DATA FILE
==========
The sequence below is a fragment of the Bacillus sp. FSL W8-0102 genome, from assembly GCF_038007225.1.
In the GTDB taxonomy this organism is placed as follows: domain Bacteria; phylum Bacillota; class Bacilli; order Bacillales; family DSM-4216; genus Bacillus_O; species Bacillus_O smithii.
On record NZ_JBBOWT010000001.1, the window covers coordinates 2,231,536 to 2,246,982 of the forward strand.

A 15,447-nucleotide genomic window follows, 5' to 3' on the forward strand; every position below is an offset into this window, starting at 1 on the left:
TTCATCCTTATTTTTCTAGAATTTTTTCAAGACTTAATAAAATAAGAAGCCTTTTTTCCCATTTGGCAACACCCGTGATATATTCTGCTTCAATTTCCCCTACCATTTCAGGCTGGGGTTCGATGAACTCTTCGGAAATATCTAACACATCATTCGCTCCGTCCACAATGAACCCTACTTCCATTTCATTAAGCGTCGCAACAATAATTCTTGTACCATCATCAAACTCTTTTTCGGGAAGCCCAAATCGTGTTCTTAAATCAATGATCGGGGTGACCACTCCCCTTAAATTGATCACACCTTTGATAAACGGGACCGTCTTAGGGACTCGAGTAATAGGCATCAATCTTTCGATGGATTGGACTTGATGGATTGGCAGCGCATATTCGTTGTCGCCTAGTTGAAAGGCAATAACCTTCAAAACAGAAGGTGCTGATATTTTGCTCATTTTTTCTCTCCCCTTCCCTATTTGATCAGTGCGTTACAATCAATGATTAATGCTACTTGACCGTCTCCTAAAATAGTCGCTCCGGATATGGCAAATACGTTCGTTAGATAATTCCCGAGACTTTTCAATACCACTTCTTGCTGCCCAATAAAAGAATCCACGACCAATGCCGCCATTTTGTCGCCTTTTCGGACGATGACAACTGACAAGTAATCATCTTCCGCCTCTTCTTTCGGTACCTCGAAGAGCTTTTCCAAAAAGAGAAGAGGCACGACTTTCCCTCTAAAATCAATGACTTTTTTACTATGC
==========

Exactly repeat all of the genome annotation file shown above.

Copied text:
The sequence below is a fragment of the Bacillus sp. FSL W8-0102 genome, from assembly GCF_038007225.1.
In the GTDB taxonomy this organism is placed as follows: domain Bacteria; phylum Bacillota; class Bacilli; order Bacillales; family DSM-4216; genus Bacillus_O; species Bacillus_O smithii.
On record NZ_JBBOWT010000001.1, the window covers coordinates 2,231,536 to 2,246,982 of the forward strand.

A 15,447-nucleotide genomic window follows, 5' to 3' on the forward strand; every position below is an offset into this window, starting at 1 on the left:
TTCATCCTTATTTTTCTAGAATTTTTTCAAGACTTAATAAAATAAGAAGCCTTTTTTCCCATTTGGCAACACCCGTGATATATTCTGCTTCAATTTCCCCTACCATTTCAGGCTGGGGTTCGATGAACTCTTCGGAAATATCTAACACATCATTCGCTCCGTCCACAATGAACCCTACTTCCATTTCATTAAGCGTCGCAACAATAATTCTTGTACCATCATCAAACTCTTTTTCGGGAAGCCCAAATCGTGTTCTTAAATCAATGATCGGGGTGACCACTCCCCTTAAATTGATCACACCTTTGATAAACGGGACCGTCTTAGGGACTCGAGTAATAGGCATCAATCTTTCGATGGATTGGACTTGATGGATTGGCAGCGCATATTCGTTGTCGCCTAGTTGAAAGGCAATAACCTTCAAAACAGAAGGTGCTGATATTTTGCTCATTTTTTCTCTCCCCTTCCCTATTTGATCAGTGCGTTACAATCAATGATTAATGCTACTTGACCGTCTCCTAAAATAGTCGCTCCGGATATGGCAAATACGTTCGTTAGATAATTCCCGAGACTTTTCAATACCACTTCTTGCTGCCCAATAAAAGAATCCACGACCAATGCCGCCATTTTGTCGCCTTTTCGGACGATGACAACTGACAAGTAATCATCTTCCGCCTCTTCTTTCGGTACCTCGAAGAGCTTTTCCAAAAAGAGAAGAGGCACGACTTTCCCTCTAAAATCAATGACTTTTTTACTATGC